Investors are questioning the Bank of Nova Scotia’s compensation plan for its upper echelons, with a shareholder adviser saying that there is a noticeable gap between the bank’s performance and the pay received by its chief executive officer Brian Porter.
The bank’s say-on-pay support resolution garnered only 60.8% of supporting votes in its meeting earlier this week. For perspective, an overwhelming 93.8% supported the resolution last year, The Globe and Mail reported.
By comparison, executive compensation resolutions by Royal Bank of Canada, Toronto-Dominion Bank, Bank of Montreal, and Canadian Imperial Bank of Commerce garnered at least 95% support from their respective boards.
The weaker support came in the wake of recommendations by Institutional Shareholder Services Inc., which found that Scotiabank posted the lowest one-, three-, and five-year shareholder return of the Big Six banks, “while the CEO’s compensation was ranked near the top.”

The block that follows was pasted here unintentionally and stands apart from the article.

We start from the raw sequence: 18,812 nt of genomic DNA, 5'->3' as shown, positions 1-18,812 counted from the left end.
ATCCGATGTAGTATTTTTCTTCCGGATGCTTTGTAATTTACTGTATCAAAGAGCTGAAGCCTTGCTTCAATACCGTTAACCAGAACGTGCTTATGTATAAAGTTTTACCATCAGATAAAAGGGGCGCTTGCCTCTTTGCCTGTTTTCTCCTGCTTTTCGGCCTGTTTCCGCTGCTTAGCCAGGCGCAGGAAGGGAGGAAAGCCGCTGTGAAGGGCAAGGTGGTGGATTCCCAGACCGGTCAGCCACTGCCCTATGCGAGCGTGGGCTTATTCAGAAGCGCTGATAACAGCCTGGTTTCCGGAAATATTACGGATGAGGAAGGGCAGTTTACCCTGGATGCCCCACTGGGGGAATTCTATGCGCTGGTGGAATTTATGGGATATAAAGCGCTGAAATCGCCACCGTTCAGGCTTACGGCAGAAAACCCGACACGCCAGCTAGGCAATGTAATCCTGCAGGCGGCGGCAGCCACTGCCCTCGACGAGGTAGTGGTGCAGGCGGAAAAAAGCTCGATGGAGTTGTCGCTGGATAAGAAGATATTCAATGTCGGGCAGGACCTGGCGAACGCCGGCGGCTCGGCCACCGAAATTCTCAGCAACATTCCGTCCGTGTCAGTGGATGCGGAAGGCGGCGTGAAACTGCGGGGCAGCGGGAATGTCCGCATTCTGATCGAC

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During the pandemic year, Scotiabank’s total shareholder return was at -22.1%, versus the -8.2% average in the other five major banks.
Aaron Regent, board chair at Scotiabank, offered assurances that the bank is playing the long game when it comes to shareholder return. This is particularly apparent in its recent changes to its international operations, which included selling off businesses in higher-risk markets – a step that contributed to a loss of $587 million in profits.
“Scotiabank’s repositioning of its business aimed to improve its earnings quality and lower its risk profile by materially changing its geographic footprint and business mix,” Regent said. “This repositioning was intended to improve long-term returns to shareholders.”
Regent added that “2020 was an exceptional year, and the bank took a patient longer-term view in the face of the unforeseeable extenuating circumstances stemming from the COVID-19 pandemic.”